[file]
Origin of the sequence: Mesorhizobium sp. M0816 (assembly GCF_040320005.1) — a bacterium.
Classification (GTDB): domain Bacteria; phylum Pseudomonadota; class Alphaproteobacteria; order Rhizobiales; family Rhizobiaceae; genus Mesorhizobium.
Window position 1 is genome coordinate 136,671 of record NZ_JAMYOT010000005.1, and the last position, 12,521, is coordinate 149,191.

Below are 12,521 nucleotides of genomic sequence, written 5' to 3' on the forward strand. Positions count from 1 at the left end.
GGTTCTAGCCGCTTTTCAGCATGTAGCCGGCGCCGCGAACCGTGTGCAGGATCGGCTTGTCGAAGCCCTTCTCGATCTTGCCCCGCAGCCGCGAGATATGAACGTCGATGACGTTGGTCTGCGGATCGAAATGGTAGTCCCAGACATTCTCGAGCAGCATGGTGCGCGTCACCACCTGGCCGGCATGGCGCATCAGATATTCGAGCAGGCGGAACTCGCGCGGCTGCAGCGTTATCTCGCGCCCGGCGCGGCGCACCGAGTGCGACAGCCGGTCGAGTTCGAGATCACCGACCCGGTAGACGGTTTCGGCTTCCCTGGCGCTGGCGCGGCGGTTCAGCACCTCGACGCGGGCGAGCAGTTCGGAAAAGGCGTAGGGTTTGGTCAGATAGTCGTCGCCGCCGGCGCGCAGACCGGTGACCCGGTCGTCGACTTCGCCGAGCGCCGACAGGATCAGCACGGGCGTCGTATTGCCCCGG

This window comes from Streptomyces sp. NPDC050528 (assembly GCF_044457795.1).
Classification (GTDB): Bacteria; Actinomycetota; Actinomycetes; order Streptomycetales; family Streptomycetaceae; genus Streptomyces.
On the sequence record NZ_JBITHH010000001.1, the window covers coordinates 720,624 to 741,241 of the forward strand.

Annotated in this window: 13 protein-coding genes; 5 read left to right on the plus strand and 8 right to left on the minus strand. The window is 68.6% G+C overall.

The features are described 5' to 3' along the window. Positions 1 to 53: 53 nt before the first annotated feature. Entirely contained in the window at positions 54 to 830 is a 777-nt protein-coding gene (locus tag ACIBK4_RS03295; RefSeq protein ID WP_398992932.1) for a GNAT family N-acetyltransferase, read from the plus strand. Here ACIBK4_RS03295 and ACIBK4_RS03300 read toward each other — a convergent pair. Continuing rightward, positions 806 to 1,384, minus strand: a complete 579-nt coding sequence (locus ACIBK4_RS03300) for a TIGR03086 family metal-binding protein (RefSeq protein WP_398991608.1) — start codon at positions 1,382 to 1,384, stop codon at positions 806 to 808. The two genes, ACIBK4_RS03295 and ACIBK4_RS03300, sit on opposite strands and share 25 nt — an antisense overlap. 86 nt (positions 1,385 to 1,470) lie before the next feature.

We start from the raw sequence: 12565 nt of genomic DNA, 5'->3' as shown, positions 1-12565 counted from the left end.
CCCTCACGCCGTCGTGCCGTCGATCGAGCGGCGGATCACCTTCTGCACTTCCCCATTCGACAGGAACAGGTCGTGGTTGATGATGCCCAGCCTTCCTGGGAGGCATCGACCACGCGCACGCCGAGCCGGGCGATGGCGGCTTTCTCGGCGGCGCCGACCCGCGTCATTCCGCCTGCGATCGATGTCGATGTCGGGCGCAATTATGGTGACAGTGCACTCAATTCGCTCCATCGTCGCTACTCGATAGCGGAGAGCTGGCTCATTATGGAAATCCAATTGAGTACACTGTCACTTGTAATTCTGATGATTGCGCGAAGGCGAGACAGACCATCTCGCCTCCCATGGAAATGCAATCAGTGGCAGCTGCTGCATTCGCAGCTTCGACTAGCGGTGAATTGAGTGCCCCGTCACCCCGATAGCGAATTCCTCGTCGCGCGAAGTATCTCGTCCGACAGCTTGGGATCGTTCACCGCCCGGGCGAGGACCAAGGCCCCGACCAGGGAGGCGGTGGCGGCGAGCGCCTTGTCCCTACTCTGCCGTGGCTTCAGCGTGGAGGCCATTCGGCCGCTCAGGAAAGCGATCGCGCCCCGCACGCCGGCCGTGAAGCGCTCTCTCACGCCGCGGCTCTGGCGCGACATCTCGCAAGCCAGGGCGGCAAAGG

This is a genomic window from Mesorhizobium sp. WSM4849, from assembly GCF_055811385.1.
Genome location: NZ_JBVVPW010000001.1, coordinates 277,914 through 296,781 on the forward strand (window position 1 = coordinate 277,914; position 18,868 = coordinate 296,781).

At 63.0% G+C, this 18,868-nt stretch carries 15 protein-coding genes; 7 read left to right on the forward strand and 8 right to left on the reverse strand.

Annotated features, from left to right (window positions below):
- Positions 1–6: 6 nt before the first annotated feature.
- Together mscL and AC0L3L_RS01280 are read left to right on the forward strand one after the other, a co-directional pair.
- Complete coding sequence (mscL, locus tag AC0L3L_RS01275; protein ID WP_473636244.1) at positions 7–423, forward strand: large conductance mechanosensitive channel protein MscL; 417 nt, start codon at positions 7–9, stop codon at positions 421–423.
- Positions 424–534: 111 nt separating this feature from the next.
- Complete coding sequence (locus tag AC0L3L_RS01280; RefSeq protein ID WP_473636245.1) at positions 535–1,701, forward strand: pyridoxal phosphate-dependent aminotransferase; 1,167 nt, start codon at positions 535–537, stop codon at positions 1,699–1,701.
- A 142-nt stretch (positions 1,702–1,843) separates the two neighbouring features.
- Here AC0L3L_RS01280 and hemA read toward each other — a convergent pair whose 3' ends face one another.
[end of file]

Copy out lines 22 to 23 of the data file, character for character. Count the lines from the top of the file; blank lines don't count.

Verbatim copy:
- A 142-nt stretch (positions 1,702–1,843) separates the two neighbouring features.
- Here AC0L3L_RS01280 and hemA read toward each other — a convergent pair whose 3' ends face one another.